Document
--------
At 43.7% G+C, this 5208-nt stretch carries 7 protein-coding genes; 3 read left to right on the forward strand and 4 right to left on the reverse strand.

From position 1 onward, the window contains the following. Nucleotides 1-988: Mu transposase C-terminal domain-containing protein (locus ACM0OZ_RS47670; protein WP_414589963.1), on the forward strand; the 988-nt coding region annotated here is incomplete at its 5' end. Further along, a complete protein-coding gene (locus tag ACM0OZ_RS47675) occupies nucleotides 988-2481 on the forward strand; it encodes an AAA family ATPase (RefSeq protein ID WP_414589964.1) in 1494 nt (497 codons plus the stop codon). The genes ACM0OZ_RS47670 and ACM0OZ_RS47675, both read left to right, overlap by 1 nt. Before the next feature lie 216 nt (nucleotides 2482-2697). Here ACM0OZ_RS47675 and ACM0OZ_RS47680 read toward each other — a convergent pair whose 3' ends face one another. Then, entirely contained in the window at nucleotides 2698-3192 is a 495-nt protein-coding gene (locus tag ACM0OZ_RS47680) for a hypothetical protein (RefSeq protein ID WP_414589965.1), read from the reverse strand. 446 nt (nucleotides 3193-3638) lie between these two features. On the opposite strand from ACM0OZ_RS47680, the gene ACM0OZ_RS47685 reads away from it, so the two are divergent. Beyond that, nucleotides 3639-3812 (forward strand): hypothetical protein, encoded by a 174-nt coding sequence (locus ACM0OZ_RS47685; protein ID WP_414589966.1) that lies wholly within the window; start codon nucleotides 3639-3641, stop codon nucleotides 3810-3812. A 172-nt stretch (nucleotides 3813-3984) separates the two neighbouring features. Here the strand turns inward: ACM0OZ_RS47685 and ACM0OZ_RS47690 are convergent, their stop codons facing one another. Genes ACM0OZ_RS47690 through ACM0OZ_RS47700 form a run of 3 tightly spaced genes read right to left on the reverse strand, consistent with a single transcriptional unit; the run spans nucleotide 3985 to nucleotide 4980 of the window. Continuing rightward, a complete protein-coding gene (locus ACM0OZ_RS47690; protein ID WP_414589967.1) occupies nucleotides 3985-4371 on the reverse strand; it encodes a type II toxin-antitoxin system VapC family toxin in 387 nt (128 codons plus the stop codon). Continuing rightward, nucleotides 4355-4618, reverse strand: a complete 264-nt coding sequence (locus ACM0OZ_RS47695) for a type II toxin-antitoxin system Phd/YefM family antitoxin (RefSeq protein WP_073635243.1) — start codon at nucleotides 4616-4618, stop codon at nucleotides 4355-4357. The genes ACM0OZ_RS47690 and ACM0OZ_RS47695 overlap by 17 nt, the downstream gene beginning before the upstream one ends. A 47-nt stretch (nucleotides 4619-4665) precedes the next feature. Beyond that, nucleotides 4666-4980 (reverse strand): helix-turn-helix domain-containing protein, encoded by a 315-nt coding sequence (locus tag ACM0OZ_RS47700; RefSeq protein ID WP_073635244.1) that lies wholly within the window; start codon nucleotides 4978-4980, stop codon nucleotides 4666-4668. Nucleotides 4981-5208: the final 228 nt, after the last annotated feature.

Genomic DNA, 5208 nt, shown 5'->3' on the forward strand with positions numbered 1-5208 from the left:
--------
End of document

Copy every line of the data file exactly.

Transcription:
At 43.7% G+C, this 5208-nt stretch carries 7 protein-coding genes; 3 read left to right on the forward strand and 4 right to left on the reverse strand.

From position 1 onward, the window contains the following. Nucleotides 1-988: Mu transposase C-terminal domain-containing protein (locus ACM0OZ_RS47670; protein WP_414589963.1), on the forward strand; the 988-nt coding region annotated here is incomplete at its 5' end. Further along, a complete protein-coding gene (locus tag ACM0OZ_RS47675) occupies nucleotides 988-2481 on the forward strand; it encodes an AAA family ATPase (RefSeq protein ID WP_414589964.1) in 1494 nt (497 codons plus the stop codon). The genes ACM0OZ_RS47670 and ACM0OZ_RS47675, both read left to right, overlap by 1 nt. Before the next feature lie 216 nt (nucleotides 2482-2697). Here ACM0OZ_RS47675 and ACM0OZ_RS47680 read toward each other — a convergent pair whose 3' ends face one another. Then, entirely contained in the window at nucleotides 2698-3192 is a 495-nt protein-coding gene (locus tag ACM0OZ_RS47680) for a hypothetical protein (RefSeq protein ID WP_414589965.1), read from the reverse strand. 446 nt (nucleotides 3193-3638) lie between these two features. On the opposite strand from ACM0OZ_RS47680, the gene ACM0OZ_RS47685 reads away from it, so the two are divergent. Beyond that, nucleotides 3639-3812 (forward strand): hypothetical protein, encoded by a 174-nt coding sequence (locus ACM0OZ_RS47685; protein ID WP_414589966.1) that lies wholly within the window; start codon nucleotides 3639-3641, stop codon nucleotides 3810-3812. A 172-nt stretch (nucleotides 3813-3984) separates the two neighbouring features. Here the strand turns inward: ACM0OZ_RS47685 and ACM0OZ_RS47690 are convergent, their stop codons facing one another. Genes ACM0OZ_RS47690 through ACM0OZ_RS47700 form a run of 3 tightly spaced genes read right to left on the reverse strand, consistent with a single transcriptional unit; the run spans nucleotide 3985 to nucleotide 4980 of the window. Continuing rightward, a complete protein-coding gene (locus ACM0OZ_RS47690; protein ID WP_414589967.1) occupies nucleotides 3985-4371 on the reverse strand; it encodes a type II toxin-antitoxin system VapC family toxin in 387 nt (128 codons plus the stop codon). Continuing rightward, nucleotides 4355-4618, reverse strand: a complete 264-nt coding sequence (locus ACM0OZ_RS47695) for a type II toxin-antitoxin system Phd/YefM family antitoxin (RefSeq protein WP_073635243.1) — start codon at nucleotides 4616-4618, stop codon at nucleotides 4355-4357. The genes ACM0OZ_RS47690 and ACM0OZ_RS47695 overlap by 17 nt, the downstream gene beginning before the upstream one ends. A 47-nt stretch (nucleotides 4619-4665) precedes the next feature. Beyond that, nucleotides 4666-4980 (reverse strand): helix-turn-helix domain-containing protein, encoded by a 315-nt coding sequence (locus tag ACM0OZ_RS47700; RefSeq protein ID WP_073635244.1) that lies wholly within the window; start codon nucleotides 4978-4980, stop codon nucleotides 4666-4668. Nucleotides 4981-5208: the final 228 nt, after the last annotated feature.

Genomic DNA, 5208 nt, shown 5'->3' on the forward strand with positions numbered 1-5208 from the left: